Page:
Error in Trends, Major Medical Complications, and Charges Associated With Surgery for Lumbar Spinal Stenosis in Older Adults

JAMA , Volume 306 (10) – Sep 14, 2011

Error in Trends, Major Medical Complications, and Charges Associated With Surgery for Lumbar Spinal Stenosis in Older Adults

Abstract

To the Editor: We recently discovered an analytical error in our study on lumbar stenosis surgery.1 This affects our results regarding time trends for surgical procedures (Figure in the article) but not the data concerning complications or charges. We have discovered that International Classification of Diseases, Ninth Revision, Clinical Modification (ICD-9-CM) codes for multilevel spine fusions (beyond 2 disc spaces) were instituted only in 2003. We did not account for this in our analysis,...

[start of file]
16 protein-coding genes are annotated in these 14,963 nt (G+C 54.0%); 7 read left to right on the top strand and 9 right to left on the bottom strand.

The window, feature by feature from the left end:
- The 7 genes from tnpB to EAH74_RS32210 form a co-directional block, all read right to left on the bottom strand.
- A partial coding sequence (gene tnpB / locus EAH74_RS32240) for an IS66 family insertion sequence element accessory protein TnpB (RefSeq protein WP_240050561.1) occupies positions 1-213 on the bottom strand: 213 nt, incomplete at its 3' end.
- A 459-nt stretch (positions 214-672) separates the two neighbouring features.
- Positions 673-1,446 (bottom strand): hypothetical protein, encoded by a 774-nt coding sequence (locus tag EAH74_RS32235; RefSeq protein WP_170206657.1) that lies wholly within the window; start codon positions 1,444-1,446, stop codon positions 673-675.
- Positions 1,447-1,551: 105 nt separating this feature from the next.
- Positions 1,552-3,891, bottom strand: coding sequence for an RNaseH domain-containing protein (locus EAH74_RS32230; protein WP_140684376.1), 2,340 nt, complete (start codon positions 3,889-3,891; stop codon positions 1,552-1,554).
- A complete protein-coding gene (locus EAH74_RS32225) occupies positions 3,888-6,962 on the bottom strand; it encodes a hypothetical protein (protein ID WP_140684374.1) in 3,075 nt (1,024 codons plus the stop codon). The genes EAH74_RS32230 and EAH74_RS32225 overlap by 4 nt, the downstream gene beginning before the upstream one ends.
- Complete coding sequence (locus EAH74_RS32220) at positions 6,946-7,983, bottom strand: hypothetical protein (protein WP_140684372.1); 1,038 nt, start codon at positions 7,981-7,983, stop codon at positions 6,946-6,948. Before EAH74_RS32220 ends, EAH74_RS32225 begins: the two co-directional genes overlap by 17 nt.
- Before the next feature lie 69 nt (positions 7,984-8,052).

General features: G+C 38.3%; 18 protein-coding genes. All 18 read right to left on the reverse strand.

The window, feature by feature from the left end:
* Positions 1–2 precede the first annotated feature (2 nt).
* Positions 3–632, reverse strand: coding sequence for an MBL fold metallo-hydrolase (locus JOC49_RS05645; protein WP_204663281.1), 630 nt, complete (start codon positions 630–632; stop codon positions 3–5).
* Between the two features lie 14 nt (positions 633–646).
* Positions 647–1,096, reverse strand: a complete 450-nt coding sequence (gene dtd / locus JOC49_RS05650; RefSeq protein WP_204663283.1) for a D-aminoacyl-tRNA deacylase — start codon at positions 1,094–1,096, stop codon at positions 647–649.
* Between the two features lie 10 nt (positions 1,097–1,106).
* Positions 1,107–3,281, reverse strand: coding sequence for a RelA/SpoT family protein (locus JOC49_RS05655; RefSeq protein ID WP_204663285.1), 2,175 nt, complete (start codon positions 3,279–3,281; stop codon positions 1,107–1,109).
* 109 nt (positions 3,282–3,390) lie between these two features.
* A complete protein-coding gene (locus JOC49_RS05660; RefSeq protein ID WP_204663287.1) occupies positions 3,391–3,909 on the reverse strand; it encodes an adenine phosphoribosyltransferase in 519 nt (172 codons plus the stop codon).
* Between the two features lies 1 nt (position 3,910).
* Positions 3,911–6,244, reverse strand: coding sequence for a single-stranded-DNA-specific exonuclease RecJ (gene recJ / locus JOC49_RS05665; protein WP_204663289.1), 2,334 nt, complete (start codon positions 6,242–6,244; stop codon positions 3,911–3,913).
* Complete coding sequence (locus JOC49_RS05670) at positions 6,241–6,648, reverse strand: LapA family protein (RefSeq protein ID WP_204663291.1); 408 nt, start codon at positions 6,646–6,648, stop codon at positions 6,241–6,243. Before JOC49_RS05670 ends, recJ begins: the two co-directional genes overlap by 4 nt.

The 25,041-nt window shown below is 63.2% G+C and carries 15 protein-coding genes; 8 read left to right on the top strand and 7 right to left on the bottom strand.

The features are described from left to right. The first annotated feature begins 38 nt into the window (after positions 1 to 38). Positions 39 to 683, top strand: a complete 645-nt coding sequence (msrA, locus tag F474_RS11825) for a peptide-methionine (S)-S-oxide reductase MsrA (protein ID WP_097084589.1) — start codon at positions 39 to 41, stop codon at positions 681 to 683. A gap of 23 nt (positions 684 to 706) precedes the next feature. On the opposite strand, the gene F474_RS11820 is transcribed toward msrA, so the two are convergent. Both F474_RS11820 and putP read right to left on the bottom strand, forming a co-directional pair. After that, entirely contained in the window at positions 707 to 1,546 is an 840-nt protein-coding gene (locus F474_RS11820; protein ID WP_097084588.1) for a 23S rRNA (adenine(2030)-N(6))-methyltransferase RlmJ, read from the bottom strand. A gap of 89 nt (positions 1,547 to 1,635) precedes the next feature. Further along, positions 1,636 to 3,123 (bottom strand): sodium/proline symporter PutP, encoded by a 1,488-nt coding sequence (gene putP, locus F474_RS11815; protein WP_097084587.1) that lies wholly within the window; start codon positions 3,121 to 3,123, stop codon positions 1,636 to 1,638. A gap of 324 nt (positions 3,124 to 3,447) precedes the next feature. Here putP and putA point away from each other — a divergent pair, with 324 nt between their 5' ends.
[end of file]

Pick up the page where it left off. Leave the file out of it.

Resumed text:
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Publisher
American Medical Association
Copyright
Copyright © 2011 American Medical Association. All Rights Reserved.
ISSN
0098-7484
eISSN
1538-3598
DOI
10.1001/jama.2011.1300
Publisher site
See Article on Publisher Site

Abstract